On July 9th 2011, Derek Jeter homered to become the 28th member of the 3,000 hit club. The media attention that this milestone received was off the charts. The fact that he was a “clean” player in the steroid era, in our opinion, fueled the media attention to any even higher level. After the Jeter milestone, we thought the media attention would be passed to Jim Thome, who is approaching an even more exclusive club the 600 home run club. The media attention which has been given to Thome thus far is not even close to that received by Jeter. We do realize one played in New York, while the other spent most of his career in Cleveland, but why is one milestone being held in such high regard while the home run milestone is being tossed aside? We do feel that the career and accomplishments of Jim Thome are being viewed unfavorably because he is a slugger who played in the steroid era. Should a player who has never been found or even suspected of steroid use, have his career numbers downplayed simply because he played in the era of inflated stats? Three of the last four members of the 600 home run club have admited or been suspected of steroid use, Barry Bonds, Alex Rodriguez, and Sammy Sosa, while the 28 members of the 3,000 hit club has one member Rafael Palmeiro linked to steroids. At baseballsgreatesthitters.com prior to the 2011 season, we do rank Jim Thome as one of the greatest 60 hitters of all-time, as well as, the 13th greatest hitting first baseman. We feel Major League Baseball and the media should applaud the hall of fame career of Jim Thome and give him his due as a “clean” player who put up great numbers in the steriod era. In conclusion, when we examine this era, more focus should be placed on the players who did it the right way…it seems that the negative aspects of this era continue to grab the headlines.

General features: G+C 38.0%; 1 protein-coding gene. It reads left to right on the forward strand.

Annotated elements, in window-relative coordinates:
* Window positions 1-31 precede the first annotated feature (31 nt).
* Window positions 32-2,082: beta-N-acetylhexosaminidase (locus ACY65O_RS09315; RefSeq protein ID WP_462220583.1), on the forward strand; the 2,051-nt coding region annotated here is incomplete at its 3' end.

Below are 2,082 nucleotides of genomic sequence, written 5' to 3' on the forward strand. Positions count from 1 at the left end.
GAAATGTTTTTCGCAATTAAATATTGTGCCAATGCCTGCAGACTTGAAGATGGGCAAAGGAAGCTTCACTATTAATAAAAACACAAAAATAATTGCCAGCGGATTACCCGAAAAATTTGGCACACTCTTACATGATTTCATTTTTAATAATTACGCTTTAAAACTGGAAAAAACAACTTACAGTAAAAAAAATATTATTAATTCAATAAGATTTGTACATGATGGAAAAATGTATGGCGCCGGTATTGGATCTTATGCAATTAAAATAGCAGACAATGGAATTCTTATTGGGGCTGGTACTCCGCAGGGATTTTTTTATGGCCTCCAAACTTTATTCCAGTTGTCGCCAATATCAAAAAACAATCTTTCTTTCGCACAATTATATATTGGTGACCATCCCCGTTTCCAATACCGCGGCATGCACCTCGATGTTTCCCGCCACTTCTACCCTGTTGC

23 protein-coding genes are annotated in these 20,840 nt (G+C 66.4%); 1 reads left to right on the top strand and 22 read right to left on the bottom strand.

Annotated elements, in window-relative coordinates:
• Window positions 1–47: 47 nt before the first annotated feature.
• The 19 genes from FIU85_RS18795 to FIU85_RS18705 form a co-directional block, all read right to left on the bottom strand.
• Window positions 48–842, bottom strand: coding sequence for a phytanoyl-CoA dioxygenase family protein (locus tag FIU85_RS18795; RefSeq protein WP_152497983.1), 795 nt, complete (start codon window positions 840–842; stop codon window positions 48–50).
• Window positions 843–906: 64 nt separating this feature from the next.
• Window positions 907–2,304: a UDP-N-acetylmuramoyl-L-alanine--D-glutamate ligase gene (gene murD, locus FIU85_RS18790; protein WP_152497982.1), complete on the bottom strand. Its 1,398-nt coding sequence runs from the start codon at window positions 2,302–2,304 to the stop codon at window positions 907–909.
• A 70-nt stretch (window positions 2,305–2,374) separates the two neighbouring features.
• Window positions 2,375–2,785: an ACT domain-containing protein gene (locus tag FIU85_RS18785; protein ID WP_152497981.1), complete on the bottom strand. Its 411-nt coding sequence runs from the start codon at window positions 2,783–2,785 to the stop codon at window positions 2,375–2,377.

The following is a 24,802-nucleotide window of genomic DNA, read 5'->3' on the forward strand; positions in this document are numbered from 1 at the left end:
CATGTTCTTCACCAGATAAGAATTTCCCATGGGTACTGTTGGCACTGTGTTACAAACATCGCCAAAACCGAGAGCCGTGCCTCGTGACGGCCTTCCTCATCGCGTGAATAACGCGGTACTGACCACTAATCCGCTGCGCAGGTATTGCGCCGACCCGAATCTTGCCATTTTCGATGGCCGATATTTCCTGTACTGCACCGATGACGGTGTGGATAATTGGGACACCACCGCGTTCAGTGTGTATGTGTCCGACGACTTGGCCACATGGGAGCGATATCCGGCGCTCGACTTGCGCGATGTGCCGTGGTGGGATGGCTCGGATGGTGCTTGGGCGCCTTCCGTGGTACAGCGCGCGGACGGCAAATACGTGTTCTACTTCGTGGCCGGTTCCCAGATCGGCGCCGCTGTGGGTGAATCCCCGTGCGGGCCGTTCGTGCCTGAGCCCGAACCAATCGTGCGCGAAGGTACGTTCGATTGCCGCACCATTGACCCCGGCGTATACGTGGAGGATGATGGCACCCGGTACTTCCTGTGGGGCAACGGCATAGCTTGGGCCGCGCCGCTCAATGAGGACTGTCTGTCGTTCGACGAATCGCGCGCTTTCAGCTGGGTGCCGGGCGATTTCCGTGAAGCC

Comparisons with some Hall of Fame sluggers.
|Ken Griffey Jr.||9801||1662||2781||524||38||630||1836||284||370||538|